‘I’ve been here a few years:’ Reid Health employee marks milestone
She has what is likely the most recognized smile in the entire Reid Health system. She has welcomed thousands of employees and potential employees in person and talked to thousands more on the phone.
marks 50 years at Reid Aug. 24 as one of the most well-known faces of Reid --
and its longest-term employee. She's also worked in the same role as Human
Resources secretary since she was hired a few months after graduation from
Centerville High School in 1970.
"My junior and
senior year, I asked all my teachers to train me to be a good secretary.
Everyone knew I wanted to be a good secretary," she says. Five decades later,
it clearly worked.
She's seen her
department grow from five people to 17, and the Reid Health team grow from about
700 to 3,500. She's witnessed the demolition of the building she was born in
and the construction and move to a new campus.
She started in
"Personnel" using a manual typewriter before transitioning to electric versions
and finally computers. She laughs about the switch to "Human Resources"
somewhere along the way. Because people weren't used to the new name, they
liked to joke and call it "Human Racehorses."
started, the department was on the second floor of the original 1905 Reid
Memorial Hospital - also known as the "A" building. Applicants sat in what were
like school desks lining the hall to fill out paper applications. When her high
school counselor drove her to her first interview, she was only 17. She
couldn't start the job until August after she turned 18.
used "a lot of carbon paper" and at one point, the hospital had only one
photocopier. She had to fill out an order to have copies made, drop it off and
wait to pick it up - a far cry from today's army of printers used throughout
the health system, she says.
"There's a new person in front of me constantly. You never know when that phone rings what kind of request you are going to have. It's definitely never boring." -- Donna Allen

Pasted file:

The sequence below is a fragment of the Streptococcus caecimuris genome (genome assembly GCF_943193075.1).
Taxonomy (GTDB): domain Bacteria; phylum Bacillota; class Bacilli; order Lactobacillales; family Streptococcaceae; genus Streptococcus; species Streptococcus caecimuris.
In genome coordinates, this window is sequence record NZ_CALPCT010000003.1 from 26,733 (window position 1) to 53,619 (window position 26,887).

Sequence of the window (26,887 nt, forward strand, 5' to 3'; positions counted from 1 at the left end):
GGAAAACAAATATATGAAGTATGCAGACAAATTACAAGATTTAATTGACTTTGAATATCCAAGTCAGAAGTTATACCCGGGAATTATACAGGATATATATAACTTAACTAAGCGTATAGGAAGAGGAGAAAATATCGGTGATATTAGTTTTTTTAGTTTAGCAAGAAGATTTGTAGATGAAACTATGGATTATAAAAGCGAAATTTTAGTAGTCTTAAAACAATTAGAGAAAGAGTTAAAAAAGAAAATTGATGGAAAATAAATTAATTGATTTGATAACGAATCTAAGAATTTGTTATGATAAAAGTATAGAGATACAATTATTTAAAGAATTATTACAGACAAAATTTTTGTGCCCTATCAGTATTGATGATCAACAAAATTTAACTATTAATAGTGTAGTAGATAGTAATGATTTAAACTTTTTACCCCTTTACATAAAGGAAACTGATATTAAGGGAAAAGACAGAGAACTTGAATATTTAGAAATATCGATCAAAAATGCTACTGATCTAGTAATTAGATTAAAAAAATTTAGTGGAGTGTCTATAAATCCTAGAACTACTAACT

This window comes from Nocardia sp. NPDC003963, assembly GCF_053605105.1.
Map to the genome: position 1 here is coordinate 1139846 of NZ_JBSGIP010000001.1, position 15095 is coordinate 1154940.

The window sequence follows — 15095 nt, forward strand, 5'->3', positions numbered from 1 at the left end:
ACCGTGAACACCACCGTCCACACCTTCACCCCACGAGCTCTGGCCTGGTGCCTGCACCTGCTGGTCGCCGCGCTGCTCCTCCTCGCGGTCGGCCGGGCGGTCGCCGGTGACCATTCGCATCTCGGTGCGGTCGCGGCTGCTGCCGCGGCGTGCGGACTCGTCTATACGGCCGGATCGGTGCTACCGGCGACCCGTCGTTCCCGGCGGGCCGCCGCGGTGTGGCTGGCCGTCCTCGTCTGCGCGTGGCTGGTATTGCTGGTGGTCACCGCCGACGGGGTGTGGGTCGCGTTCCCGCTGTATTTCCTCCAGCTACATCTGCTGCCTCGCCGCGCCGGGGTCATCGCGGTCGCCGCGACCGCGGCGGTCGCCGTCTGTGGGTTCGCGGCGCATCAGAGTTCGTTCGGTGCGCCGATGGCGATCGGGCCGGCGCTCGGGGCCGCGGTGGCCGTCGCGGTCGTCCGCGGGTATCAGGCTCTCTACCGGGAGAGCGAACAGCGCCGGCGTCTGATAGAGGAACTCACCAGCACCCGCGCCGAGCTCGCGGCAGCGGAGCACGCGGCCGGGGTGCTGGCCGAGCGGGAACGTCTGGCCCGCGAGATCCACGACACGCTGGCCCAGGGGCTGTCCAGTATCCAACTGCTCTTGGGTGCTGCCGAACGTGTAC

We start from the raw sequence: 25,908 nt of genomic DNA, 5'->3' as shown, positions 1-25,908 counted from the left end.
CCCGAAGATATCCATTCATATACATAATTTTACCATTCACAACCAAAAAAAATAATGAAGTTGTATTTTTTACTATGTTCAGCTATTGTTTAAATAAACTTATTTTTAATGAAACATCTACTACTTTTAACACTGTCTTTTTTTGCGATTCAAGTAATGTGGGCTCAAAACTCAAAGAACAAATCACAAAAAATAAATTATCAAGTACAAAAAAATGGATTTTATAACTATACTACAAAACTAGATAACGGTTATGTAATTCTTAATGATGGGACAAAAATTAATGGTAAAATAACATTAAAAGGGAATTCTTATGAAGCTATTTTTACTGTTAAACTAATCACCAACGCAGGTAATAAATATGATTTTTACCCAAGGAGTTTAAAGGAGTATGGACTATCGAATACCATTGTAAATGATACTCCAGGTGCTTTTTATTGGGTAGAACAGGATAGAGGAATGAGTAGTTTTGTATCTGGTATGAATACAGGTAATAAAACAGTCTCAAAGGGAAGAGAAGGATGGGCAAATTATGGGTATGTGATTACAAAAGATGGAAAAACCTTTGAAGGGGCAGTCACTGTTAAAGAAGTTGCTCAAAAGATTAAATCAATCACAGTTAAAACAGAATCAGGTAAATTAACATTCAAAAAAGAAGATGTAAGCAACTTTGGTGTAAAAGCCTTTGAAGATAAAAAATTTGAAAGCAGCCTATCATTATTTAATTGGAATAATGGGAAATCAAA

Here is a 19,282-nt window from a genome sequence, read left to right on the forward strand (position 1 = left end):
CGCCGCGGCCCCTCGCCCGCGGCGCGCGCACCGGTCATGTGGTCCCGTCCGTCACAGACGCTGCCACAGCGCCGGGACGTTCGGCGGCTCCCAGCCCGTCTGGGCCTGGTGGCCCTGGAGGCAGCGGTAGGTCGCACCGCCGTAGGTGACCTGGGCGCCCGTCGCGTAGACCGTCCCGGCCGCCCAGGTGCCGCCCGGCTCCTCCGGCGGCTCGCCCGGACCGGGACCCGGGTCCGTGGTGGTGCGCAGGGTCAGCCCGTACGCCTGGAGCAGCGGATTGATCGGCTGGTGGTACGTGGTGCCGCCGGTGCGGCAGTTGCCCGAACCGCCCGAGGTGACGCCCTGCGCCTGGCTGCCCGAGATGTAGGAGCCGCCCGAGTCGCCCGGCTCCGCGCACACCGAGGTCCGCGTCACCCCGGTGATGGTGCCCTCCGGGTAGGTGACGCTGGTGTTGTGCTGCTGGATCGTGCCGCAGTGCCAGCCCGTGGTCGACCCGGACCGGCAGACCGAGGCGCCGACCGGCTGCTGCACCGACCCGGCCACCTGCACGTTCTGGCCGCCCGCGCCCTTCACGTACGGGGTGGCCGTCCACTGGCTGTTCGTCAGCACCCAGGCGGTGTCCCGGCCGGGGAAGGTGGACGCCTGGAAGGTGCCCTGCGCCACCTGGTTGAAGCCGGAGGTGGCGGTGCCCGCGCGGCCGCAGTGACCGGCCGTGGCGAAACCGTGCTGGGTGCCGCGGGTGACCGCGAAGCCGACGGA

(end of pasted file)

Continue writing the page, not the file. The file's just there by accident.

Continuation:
"I've never held
another job," she says. "It's always been secretary. Other positions are always
available, but I didn't see an advantage to moving to another position and
enjoying it any more than I do this job. There's a new person in front of me
constantly. You never know when that phone rings what kind of request you are
going to have. It's definitely never boring."
Allen has many
special memories over the years. "One of the things I enjoyed tremendously was
getting to walk around on payday and distribute the payroll," she recalls.
Everyone was always glad to see her coming, she said smiling. When she first
began doing that, she'd receive the checks in envelopes that were not sealed.
"I started licking them. Someone saw me and said, Donna, we have a machine that
will do that!"
moment was in the new café in Leeds Tower. On Fridays, they offered a seafood
special, and she'd never eaten fried shrimp. The special included fish, shrimp,
fried clams, French fries and coleslaw. "The first time I ordered that, I
thought it was wonderful. When I got done, someone said 'where are your shrimp
tails?' I ate the shrimp tails because I didn't know any better."
She was also
asked to take a DOS computer class years ago during the move to computerization.
She found that somewhat challenging, and really appreciates today's Reid Health
Help Desk. "I'm so grateful we have a Help Desk," she says. "Help is only a
phone call away. We have a great staff, and I tell them that all the time."
As she shares
her stories, she flashes her trademark smile often. Her easy smile and warm
voice has been recognized by many over the years. She calms nervous applicants
and new employees. She sometimes offers to share from her supply of tea. "I
love hot tea. Over the years, I have enjoyed sharing my tea with coworkers and
visitors who come in."
Ambassador of the month in 1974 and the Richmond Wayne County Chamber honored
her in 2009 with a customer service award. Those were great honors, but another
memory may be even more special for her. "I got to meet John Boy Walton
(Richard Thomas) in 2013 when he visited Reid."
Her duties have
changed over the years. In addition to handling phones, walk-ins and
secretarial support for a much larger department, she keeps up with name badges
-- ordering and receiving anywhere from 40 to 90 of them weekly.
employee told her she was "non-threatening" and that they felt comfortable
"coming to her with a question about anything." She took that as a great
compliment, though she quickly wanted to be sure no one thought anyone else
around her is threatening.
the years she also heard a secretary described as a "secret-keeper." She took
that to mean someone who can be trusted with valuable information knowing it
would not be shared.
"I feel like I
have three families. I have my personal family, I have my work family, and I
have my church family. I have been blessed with three families in my lifetime."
shares with new or potential employees about Reid Health being a great place to
work. "I tell applicants that several times a day." Another smile. "And I tell
them I have been here a few years."